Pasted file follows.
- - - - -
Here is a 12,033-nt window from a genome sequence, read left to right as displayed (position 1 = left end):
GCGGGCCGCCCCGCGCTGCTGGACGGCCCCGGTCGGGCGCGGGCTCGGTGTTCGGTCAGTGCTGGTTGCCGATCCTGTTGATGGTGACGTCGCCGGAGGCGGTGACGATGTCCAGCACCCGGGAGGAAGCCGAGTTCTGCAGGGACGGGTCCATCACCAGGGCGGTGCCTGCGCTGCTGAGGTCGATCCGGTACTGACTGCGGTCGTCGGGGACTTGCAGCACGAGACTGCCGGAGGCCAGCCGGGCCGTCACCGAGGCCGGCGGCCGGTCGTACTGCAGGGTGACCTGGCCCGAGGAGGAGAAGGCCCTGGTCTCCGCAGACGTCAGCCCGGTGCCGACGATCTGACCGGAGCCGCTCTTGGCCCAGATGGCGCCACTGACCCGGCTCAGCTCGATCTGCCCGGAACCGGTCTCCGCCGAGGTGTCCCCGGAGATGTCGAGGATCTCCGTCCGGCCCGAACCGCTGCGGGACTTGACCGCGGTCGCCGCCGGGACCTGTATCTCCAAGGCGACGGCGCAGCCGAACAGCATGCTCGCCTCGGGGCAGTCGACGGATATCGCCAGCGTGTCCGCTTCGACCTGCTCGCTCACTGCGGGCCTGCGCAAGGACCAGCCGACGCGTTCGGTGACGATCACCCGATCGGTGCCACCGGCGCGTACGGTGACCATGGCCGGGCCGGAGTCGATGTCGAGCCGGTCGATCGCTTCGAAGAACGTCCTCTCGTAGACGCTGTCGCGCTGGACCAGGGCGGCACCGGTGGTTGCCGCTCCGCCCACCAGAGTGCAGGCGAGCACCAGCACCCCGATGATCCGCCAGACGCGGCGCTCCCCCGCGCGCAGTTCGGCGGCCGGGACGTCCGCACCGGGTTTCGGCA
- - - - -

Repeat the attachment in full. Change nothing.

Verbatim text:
Here is a 12,033-nt window from a genome sequence, read left to right as displayed (position 1 = left end):
GCGGGCCGCCCCGCGCTGCTGGACGGCCCCGGTCGGGCGCGGGCTCGGTGTTCGGTCAGTGCTGGTTGCCGATCCTGTTGATGGTGACGTCGCCGGAGGCGGTGACGATGTCCAGCACCCGGGAGGAAGCCGAGTTCTGCAGGGACGGGTCCATCACCAGGGCGGTGCCTGCGCTGCTGAGGTCGATCCGGTACTGACTGCGGTCGTCGGGGACTTGCAGCACGAGACTGCCGGAGGCCAGCCGGGCCGTCACCGAGGCCGGCGGCCGGTCGTACTGCAGGGTGACCTGGCCCGAGGAGGAGAAGGCCCTGGTCTCCGCAGACGTCAGCCCGGTGCCGACGATCTGACCGGAGCCGCTCTTGGCCCAGATGGCGCCACTGACCCGGCTCAGCTCGATCTGCCCGGAACCGGTCTCCGCCGAGGTGTCCCCGGAGATGTCGAGGATCTCCGTCCGGCCCGAACCGCTGCGGGACTTGACCGCGGTCGCCGCCGGGACCTGTATCTCCAAGGCGACGGCGCAGCCGAACAGCATGCTCGCCTCGGGGCAGTCGACGGATATCGCCAGCGTGTCCGCTTCGACCTGCTCGCTCACTGCGGGCCTGCGCAAGGACCAGCCGACGCGTTCGGTGACGATCACCCGATCGGTGCCACCGGCGCGTACGGTGACCATGGCCGGGCCGGAGTCGATGTCGAGCCGGTCGATCGCTTCGAAGAACGTCCTCTCGTAGACGCTGTCGCGCTGGACCAGGGCGGCACCGGTGGTTGCCGCTCCGCCCACCAGAGTGCAGGCGAGCACCAGCACCCCGATGATCCGCCAGACGCGGCGCTCCCCCGCGCGCAGTTCGGCGGCCGGGACGTCCGCACCGGGTTTCGGCA